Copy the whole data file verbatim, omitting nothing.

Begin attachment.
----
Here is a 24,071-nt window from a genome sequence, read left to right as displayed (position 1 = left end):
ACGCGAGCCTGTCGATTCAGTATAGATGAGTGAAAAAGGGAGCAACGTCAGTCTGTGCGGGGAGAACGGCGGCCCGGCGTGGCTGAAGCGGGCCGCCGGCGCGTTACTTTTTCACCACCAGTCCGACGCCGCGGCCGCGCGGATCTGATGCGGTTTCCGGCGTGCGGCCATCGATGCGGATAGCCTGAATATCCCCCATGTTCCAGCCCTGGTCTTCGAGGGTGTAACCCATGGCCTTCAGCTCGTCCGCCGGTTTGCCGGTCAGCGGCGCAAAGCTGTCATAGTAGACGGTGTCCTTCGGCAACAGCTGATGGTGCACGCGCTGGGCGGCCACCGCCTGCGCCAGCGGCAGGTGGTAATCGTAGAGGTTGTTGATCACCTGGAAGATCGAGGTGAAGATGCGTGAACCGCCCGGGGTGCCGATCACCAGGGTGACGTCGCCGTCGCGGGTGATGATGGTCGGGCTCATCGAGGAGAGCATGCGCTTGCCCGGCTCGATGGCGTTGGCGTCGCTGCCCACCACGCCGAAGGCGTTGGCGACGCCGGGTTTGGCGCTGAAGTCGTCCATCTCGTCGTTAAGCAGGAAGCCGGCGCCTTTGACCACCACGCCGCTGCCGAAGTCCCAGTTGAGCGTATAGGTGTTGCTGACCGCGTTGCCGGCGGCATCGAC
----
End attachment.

Here is a 24,071-nt window from a genome sequence, read left to right as displayed (position 1 = left end):
ACGCGAGCCTGTCGATTCAGTATAGATGAGTGAAAAAGGGAGCAACGTCAGTCTGTGCGGGGAGAACGGCGGCCCGGCGTGGCTGAAGCGGGCCGCCGGCGCGTTACTTTTTCACCACCAGTCCGACGCCGCGGCCGCGCGGATCTGATGCGGTTTCCGGCGTGCGGCCATCGATGCGGATAGCCTGAATATCCCCCATGTTCCAGCCCTGGTCTTCGAGGGTGTAACCCATGGCCTTCAGCTCGTCCGCCGGTTTGCCGGTCAGCGGCGCAAAGCTGTCATAGTAGACGGTGTCCTTCGGCAACAGCTGATGGTGCACGCGCTGGGCGGCCACCGCCTGCGCCAGCGGCAGGTGGTAATCGTAGAGGTTGTTGATCACCTGGAAGATCGAGGTGAAGATGCGTGAACCGCCCGGGGTGCCGATCACCAGGGTGACGTCGCCGTCGCGGGTGATGATGGTCGGGCTCATCGAGGAGAGCATGCGCTTGCCCGGCTCGATGGCGTTGGCGTCGCTGCCCACCACGCCGAAGGCGTTGGCGACGCCGGGTTTGGCGCTGAAGTCGTCCATCTCGTCGTTAAGCAGGAAGCCGGCGCCTTTGACCACCACGCCGCTGCCGAAGTCCCAGTTGAGCGTATAGGTGTTGCTGACCGCGTTGCCGGCGGCATCGAC